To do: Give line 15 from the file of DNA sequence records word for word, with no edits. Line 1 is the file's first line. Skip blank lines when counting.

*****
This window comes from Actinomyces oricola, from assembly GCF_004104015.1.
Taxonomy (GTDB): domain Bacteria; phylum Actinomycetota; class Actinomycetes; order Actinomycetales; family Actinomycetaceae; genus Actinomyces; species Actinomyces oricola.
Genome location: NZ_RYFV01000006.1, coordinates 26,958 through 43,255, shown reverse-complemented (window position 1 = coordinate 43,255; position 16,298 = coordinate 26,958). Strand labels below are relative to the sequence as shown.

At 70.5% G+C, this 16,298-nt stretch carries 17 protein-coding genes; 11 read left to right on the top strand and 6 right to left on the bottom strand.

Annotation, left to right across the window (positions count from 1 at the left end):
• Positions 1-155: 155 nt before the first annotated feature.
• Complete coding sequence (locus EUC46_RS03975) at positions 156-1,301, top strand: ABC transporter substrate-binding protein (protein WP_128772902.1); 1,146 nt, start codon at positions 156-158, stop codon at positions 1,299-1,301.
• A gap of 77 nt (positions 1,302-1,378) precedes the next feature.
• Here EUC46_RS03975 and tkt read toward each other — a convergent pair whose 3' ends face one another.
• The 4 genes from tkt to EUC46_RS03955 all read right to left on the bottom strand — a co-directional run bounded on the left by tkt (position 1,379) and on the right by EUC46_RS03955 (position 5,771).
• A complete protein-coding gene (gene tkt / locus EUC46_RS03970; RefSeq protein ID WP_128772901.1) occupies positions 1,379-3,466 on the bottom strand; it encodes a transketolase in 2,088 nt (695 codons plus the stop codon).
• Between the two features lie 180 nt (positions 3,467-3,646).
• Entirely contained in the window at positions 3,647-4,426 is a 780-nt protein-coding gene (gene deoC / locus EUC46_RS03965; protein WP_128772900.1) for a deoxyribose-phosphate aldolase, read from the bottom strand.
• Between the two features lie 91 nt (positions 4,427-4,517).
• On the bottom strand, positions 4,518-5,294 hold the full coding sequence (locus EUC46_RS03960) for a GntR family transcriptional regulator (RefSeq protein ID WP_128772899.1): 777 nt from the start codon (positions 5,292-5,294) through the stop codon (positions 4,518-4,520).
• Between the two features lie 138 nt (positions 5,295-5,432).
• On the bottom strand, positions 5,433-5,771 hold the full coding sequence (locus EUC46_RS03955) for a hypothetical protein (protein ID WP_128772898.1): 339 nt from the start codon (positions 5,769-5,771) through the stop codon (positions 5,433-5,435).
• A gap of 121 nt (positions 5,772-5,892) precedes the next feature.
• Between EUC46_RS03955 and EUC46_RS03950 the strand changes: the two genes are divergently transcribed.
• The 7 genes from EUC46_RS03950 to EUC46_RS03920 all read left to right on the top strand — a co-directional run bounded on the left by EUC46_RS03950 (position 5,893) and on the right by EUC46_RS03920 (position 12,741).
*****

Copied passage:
• On the bottom strand, positions 4,518-5,294 hold the full coding sequence (locus EUC46_RS03960) for a GntR family transcriptional regulator (RefSeq protein ID WP_128772899.1): 777 nt from the start codon (positions 5,292-5,294) through the stop codon (positions 4,518-4,520).